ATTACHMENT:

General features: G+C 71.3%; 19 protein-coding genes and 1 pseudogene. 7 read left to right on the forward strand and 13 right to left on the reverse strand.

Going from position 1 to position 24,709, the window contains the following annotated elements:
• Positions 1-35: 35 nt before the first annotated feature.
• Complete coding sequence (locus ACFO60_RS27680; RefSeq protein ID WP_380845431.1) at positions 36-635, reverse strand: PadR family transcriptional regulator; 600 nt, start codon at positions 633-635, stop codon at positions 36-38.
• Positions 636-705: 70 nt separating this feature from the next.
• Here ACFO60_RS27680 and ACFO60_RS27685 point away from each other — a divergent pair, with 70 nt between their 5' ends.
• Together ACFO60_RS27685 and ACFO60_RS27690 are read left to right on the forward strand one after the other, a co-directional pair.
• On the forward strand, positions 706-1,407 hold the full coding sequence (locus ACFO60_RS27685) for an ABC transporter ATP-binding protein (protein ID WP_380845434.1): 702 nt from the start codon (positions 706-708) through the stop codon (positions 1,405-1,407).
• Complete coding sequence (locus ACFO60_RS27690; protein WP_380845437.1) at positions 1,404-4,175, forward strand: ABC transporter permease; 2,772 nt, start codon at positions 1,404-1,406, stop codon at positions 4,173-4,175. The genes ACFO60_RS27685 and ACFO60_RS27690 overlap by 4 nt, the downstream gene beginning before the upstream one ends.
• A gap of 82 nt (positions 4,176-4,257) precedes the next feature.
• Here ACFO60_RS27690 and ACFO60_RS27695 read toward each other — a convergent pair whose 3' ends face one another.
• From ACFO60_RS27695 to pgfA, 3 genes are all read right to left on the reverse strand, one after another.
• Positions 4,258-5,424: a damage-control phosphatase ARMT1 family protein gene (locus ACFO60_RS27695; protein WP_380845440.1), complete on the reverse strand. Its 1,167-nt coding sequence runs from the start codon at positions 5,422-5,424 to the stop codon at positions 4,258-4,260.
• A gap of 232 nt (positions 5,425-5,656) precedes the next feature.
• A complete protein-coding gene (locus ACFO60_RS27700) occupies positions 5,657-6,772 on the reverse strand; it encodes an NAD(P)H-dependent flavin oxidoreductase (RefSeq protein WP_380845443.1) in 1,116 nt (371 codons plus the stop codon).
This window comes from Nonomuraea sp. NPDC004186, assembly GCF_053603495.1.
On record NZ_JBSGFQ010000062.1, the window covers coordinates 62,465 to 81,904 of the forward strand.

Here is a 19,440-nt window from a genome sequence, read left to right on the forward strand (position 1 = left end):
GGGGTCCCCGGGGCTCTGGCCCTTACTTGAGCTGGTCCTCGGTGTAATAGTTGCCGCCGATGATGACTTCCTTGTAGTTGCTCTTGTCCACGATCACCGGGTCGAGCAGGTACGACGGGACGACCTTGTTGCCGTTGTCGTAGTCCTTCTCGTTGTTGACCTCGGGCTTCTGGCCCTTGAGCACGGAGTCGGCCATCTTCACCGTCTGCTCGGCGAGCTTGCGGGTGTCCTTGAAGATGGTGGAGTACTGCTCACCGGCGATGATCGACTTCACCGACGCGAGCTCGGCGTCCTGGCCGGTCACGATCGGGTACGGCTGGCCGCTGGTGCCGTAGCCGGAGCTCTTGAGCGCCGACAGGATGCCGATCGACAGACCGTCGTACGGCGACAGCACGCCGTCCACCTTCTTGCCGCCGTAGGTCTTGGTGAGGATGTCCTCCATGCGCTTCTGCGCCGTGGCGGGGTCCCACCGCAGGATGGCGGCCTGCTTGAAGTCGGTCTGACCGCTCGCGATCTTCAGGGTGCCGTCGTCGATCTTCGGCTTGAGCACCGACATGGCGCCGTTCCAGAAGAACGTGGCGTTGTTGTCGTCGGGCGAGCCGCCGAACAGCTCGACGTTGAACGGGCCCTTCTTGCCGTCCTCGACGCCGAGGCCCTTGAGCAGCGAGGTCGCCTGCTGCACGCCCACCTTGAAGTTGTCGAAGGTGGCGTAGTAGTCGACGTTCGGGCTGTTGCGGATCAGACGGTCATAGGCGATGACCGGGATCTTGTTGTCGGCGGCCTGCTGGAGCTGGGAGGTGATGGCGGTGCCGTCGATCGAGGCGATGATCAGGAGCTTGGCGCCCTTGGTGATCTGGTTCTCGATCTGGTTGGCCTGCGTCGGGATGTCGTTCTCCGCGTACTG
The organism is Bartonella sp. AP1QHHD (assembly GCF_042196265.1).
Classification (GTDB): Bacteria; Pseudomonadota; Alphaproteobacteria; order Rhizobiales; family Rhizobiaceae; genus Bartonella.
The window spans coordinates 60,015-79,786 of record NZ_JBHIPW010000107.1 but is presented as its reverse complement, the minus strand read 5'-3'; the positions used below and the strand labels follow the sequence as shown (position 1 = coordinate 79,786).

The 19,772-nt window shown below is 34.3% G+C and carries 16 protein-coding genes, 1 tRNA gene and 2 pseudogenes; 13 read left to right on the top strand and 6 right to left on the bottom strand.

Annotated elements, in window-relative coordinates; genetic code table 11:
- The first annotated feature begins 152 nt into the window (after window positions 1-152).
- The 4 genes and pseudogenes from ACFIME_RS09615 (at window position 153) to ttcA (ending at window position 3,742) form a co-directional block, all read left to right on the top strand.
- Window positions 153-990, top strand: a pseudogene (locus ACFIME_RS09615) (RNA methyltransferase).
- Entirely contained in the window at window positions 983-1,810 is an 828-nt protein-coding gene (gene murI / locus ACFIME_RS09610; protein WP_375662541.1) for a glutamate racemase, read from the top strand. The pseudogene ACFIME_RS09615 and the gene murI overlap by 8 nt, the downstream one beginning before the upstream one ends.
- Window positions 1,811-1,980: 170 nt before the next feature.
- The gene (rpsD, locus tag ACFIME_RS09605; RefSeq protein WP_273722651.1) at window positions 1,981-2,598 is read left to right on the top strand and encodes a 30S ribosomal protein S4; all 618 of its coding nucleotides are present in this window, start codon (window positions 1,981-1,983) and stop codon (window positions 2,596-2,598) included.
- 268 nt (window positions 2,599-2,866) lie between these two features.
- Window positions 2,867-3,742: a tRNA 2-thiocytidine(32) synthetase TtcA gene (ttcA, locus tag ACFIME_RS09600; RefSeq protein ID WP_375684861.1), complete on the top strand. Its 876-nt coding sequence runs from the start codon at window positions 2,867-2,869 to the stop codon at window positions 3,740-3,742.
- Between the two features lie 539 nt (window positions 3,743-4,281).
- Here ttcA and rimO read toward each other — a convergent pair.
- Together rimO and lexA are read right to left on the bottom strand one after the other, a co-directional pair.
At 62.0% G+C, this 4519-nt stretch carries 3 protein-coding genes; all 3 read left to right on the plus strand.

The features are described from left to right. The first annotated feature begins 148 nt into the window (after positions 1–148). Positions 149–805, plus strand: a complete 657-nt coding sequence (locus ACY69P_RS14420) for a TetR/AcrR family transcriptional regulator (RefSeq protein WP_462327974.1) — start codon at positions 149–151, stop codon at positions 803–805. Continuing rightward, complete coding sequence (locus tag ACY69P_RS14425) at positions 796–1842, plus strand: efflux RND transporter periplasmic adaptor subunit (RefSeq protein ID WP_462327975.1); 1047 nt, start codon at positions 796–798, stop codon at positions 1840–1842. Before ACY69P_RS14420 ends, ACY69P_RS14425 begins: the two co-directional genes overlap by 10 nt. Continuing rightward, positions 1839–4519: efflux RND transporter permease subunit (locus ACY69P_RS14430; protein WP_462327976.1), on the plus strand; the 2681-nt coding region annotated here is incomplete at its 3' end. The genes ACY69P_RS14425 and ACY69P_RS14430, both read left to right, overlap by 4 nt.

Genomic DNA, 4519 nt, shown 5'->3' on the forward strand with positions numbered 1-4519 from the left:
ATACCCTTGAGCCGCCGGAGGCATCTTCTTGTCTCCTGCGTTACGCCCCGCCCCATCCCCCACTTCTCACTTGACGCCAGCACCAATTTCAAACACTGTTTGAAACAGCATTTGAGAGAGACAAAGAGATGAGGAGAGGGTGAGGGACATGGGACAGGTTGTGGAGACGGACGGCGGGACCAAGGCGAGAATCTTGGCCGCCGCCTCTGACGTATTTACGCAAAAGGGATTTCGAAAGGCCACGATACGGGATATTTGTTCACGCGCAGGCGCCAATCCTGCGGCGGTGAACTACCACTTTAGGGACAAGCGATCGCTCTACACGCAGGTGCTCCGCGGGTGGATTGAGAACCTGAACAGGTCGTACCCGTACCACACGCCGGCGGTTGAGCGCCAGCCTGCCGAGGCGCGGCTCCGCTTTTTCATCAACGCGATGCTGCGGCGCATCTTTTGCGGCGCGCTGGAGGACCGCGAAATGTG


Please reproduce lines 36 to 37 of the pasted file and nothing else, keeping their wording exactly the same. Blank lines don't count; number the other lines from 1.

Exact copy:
At 62.0% G+C, this 4519-nt stretch carries 3 protein-coding genes; all 3 read left to right on the plus strand.

The features are described from left to right. The first annotated feature begins 148 nt into the window (after positions 1–148). Positions 149–805, plus strand: a complete 657-nt coding sequence (locus ACY69P_RS14420) for a TetR/AcrR family transcriptional regulator (RefSeq protein WP_462327974.1) — start codon at positions 149–151, stop codon at positions 803–805. Continuing rightward, complete coding sequence (locus tag ACY69P_RS14425) at positions 796–1842, plus strand: efflux RND transporter periplasmic adaptor subunit (RefSeq protein ID WP_462327975.1); 1047 nt, start codon at positions 796–798, stop codon at positions 1840–1842. Before ACY69P_RS14420 ends, ACY69P_RS14425 begins: the two co-directional genes overlap by 10 nt. Continuing rightward, positions 1839–4519: efflux RND transporter permease subunit (locus ACY69P_RS14430; protein WP_462327976.1), on the plus strand; the 2681-nt coding region annotated here is incomplete at its 3' end. The genes ACY69P_RS14425 and ACY69P_RS14430, both read left to right, overlap by 4 nt.